Reliability of thermal quantitative sensory testing of the hand in a cohort of young, healthy adults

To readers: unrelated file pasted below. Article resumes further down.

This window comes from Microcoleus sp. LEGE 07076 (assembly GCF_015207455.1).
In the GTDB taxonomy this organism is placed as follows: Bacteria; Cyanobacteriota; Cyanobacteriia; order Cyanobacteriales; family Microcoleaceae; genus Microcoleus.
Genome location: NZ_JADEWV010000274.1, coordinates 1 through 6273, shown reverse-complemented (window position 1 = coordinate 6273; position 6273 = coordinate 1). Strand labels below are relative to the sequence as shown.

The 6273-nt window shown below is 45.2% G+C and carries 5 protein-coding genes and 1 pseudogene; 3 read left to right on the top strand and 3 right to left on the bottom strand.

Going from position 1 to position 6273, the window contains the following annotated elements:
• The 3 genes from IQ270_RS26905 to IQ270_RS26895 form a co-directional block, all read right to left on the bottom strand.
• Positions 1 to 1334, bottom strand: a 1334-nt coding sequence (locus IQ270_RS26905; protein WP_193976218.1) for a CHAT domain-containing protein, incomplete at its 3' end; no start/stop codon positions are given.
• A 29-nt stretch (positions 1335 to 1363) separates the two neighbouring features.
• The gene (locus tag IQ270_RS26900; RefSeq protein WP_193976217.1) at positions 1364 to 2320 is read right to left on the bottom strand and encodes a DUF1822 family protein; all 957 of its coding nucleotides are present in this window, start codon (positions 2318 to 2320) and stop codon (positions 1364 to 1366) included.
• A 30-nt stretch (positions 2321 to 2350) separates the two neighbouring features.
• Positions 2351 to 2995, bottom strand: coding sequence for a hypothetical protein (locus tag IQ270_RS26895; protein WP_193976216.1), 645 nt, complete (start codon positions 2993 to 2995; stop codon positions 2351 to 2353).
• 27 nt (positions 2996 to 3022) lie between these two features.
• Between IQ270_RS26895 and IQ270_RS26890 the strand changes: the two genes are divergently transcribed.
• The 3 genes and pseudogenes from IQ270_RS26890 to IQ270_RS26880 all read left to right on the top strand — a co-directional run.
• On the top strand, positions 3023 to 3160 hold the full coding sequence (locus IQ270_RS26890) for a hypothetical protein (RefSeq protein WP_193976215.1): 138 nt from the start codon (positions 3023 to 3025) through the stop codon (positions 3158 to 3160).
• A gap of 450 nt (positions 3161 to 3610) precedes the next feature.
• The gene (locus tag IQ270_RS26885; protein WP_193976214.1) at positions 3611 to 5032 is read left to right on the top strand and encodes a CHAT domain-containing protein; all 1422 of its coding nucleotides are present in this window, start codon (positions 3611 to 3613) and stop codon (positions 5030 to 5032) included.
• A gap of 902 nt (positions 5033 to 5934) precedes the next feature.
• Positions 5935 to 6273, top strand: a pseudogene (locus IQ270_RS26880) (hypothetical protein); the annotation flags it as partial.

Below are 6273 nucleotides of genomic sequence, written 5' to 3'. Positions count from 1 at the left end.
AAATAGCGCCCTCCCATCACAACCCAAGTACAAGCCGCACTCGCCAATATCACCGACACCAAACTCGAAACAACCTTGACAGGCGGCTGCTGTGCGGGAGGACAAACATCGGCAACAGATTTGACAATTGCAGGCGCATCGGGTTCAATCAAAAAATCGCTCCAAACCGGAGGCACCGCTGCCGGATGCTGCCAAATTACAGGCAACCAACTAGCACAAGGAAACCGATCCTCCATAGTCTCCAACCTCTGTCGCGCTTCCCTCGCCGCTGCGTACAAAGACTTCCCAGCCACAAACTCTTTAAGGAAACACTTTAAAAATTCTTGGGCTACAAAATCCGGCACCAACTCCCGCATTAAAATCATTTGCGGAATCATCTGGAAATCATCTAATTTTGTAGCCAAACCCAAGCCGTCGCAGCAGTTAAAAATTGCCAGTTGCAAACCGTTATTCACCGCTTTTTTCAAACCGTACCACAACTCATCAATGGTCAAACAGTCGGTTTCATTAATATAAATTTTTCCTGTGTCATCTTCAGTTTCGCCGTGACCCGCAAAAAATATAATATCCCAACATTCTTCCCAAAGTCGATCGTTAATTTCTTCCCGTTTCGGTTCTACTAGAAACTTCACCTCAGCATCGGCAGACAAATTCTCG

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Introduction: The reliability of thermal quantitative sensory testing (QST) has yet to be fully established. In this study we investigated intra- and interrater reliability of thermal QST in a blinded manner. Methods: Two investigators recorded thermal detection and pain thresholds on the hand of 22 volunteers, twice on two occasions. Results were analyzed using descriptive statistics, intraclass correlation coefficients (ICCs), and coefficients of variation (CVs). Results: Mean intraindividual differences were small for all measures except cold pain thresholds. ICC values for intra- and interrater reliability were: cold detection, 0.27–0.55; warm detection, 0.33–0.69; and heat pain, 0.39–0.86. Cold pain yielded high ICC values (0.87–0.94), but also high CV (84.9–90.2%). Conclusions: In young, healthy adults, thermal detection and heat pain thresholds of the hand demonstrated good reliability for group comparisons and individual analyses. Cold pain threshold measures may be suitable for group comparisons, but a large variance in the data limits individual analyses.
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